Today’s decision could resolve six-year battle to preserve American history
Washington, DC – The U.S. Court of Appeals for the District of Columbia Circuit today ruled in favor of National Parks Conservation Association (NPCA), determining that the U.S. Army Corps of Engineers failed to comply with federal environmental laws when granting a permit allowing Dominion Energy to construct a massive transmission line across the James River at historic Jamestown. The court ordered that the Corps’ permit be vacated and that the Corps prepare an Environmental Impact Statement in accordance with the National Environmental Policy Act (NEPA).
“Today’s ruling is a major victory for the preservation of historic Jamestown and all we continue to learn from this place,” said Theresa Pierno, President and CEO for National Parks Conservation Association. “The Army Corps cut corners in approving this permit and Jamestown and the surrounding national park landscape are paying the price. The Court’s ruling follows the will of the people and all who care about our national park sites.”
NPCA sued the Army Corps in 2017, claiming the federal agency granted Dominion Energy authorization to proceed with a highly controversial plan to build 17 obstructive transmission towers, some as tall as 295 feet, across the James River at Jamestown, without properly analyzing the project’s environmental impacts to the landscape and failing to consider viable alternatives. Over this six-year battle, NPCA worked with independent energy experts to provide alternatives that would address energy needs without defacing historic resources at Jamestown. Those options included burying the lines under the river or reconfiguring existing transmission lines to provide power.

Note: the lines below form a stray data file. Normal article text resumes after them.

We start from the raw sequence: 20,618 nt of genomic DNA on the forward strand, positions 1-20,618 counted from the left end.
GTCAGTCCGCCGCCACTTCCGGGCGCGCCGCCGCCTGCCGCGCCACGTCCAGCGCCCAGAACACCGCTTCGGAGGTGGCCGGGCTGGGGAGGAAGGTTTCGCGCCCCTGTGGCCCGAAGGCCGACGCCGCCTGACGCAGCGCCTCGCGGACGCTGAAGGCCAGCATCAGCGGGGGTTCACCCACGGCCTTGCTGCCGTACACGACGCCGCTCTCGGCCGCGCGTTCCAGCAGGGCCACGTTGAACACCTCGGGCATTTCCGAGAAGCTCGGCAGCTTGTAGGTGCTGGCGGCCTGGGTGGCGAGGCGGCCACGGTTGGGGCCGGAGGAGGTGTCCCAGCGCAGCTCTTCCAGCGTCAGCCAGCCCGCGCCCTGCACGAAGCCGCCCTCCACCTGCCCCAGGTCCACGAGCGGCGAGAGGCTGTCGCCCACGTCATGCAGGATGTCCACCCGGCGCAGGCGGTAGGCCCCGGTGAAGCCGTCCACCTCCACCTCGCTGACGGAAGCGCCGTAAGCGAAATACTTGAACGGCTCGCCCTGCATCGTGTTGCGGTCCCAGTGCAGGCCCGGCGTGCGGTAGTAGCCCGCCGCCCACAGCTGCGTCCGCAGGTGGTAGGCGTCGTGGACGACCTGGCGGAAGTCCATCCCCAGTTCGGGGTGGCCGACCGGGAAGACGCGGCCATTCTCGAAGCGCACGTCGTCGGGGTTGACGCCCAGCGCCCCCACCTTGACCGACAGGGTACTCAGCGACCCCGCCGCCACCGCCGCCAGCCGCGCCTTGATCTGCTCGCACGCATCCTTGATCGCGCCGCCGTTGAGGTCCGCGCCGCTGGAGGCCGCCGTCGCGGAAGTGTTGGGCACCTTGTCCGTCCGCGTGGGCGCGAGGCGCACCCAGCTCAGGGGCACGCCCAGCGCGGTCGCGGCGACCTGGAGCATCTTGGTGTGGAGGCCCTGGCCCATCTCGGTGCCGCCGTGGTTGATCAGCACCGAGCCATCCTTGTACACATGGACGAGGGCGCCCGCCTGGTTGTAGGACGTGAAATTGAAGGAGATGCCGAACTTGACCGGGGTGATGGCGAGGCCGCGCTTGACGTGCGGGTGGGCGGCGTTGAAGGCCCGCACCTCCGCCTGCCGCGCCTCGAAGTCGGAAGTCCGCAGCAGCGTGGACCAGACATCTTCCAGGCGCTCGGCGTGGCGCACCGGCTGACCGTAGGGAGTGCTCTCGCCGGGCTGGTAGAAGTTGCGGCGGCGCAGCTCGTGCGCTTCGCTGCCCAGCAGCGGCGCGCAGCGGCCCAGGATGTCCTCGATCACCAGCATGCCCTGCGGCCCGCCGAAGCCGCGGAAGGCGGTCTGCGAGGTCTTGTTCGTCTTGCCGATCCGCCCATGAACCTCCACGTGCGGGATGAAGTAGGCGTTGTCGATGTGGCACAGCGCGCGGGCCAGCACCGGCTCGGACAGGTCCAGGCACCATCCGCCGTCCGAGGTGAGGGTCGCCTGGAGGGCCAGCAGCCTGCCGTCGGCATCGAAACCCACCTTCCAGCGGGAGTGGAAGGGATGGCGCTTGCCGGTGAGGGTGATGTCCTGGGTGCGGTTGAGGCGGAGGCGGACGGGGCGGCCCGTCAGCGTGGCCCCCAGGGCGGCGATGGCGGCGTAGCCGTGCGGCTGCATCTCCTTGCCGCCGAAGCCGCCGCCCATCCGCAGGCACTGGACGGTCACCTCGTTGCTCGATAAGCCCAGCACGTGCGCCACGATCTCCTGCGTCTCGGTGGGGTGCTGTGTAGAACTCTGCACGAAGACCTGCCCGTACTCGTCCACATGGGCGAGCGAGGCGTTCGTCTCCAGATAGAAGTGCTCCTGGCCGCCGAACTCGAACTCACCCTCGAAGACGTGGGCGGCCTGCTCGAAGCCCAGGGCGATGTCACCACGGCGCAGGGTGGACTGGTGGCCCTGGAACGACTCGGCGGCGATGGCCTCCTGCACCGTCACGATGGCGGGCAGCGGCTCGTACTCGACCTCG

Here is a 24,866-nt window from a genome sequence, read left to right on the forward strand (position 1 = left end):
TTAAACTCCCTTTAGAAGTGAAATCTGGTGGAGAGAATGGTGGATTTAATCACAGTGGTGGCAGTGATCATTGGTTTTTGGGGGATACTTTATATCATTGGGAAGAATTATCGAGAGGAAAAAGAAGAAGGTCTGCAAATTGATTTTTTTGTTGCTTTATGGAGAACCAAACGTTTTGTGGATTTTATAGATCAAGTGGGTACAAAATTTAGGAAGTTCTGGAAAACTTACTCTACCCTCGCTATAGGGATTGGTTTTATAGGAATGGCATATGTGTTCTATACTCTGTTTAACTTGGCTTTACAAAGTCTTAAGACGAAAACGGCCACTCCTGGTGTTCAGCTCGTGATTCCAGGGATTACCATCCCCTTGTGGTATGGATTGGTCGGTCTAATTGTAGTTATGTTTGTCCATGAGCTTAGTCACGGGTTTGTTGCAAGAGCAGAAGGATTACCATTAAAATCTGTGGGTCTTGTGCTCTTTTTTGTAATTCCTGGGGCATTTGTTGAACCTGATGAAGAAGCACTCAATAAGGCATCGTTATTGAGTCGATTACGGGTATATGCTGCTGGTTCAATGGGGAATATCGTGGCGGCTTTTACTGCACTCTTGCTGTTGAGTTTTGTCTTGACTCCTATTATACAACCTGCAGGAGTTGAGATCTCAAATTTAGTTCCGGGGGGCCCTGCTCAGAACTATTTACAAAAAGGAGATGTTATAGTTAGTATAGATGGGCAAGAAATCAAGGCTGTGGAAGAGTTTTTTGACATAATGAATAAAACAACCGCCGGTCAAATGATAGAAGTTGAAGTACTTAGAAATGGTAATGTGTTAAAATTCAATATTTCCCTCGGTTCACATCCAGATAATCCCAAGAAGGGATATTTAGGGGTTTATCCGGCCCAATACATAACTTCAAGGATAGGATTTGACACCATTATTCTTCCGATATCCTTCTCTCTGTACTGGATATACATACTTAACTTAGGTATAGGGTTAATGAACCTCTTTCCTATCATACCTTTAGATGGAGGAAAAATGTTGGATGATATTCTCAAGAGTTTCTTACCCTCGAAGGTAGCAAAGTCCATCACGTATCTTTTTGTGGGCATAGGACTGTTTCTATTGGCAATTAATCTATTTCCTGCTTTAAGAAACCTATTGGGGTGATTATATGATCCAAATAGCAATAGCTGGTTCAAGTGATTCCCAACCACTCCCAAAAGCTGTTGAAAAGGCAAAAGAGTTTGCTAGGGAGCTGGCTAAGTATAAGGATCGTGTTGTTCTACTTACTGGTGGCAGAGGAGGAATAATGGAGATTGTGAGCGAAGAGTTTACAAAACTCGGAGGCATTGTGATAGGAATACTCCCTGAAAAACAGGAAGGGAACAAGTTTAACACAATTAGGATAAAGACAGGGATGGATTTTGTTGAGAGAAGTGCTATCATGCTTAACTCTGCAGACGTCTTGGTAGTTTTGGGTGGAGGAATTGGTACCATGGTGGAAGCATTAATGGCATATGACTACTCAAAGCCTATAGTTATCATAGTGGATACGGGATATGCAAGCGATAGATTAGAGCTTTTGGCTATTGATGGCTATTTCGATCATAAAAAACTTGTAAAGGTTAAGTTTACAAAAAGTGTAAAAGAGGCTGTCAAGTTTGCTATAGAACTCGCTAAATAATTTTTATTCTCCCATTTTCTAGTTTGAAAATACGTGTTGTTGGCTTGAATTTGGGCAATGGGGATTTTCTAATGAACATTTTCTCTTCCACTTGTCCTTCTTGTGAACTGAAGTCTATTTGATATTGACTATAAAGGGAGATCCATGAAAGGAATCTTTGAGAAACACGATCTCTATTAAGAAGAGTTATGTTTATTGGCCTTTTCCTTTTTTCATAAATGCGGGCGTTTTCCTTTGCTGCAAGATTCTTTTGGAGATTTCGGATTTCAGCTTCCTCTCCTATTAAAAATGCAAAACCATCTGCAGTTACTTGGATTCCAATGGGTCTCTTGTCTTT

Today, a three-judge panel of the U.S. Court of Appeals for the D.C. Circuit unanimously ruled that the Army Corps should not have granted Dominion Energy’s permit without conducting a full Environmental Impact Statement that included a thorough review of reasonable alternatives. Today’s decision reversed a prior ruling in May 2018 from the U.S. District Court for the District of Columbia, which sided with the Army Corps. The D.C. Circuit not only ordered the Corps to prepare an Environmental Impact Statement on remand, but also to consider practicable alternatives to the transmission line in compliance with NEPA and the Clean Water Act.
The massive powerline project would deface historic Jamestown, as well as surrounding national park sites in the region including Colonial National Historical Park, Colonial Parkway and the Captain John Smith Chesapeake National Historic Trail, one of our country’s most significant and historic landscapes. The project also threatens federally endangered species like the Atlantic and Shortnose Sturgeon that rely on the James River for critical habitat.
“The James River and its surrounding national park landscape protects our rich history and provides an opportunity for millions of visitors to learn about our nation’s founding and lessons relevant still today,” added Pierno. “After more than six years in this battle, we celebrate this substantial win with our partners and the thousands of park advocates across the country who spoke up about the importance for protecting this place. The battle is not over and we will continue to ensure Jamestown and all it represents is protected for generations to come.”
NPCA is represented in this case by the public interest environmental law firm Meyer Glitzenstein & Eubanks LLP. More information about the years-long campaign to protect historic Jamestown is available here.
About National Parks Conservation Association Since 1919, the nonpartisan National Parks Conservation Association has been the leading voice in safeguarding our national parks. NPCA and its 1.3 million members and supporters work together to protect and preserve our nation’s most iconic and inspirational places for future generations. For more information, visit www.npca.org.
About Meyer Glitzenstein & Eubanks LLP Since 1993, Meyer Glitzenstein & Eubanks LLP has represented national, regional, and grassroots conservation organizations in federal litigation on issues of national importance. For more information, visit www.meyerglitz.com. Please direct any legal inquiries about this lawsuit to William S. Eubanks II of Meyer Glitzenstein & Eubanks LLP.
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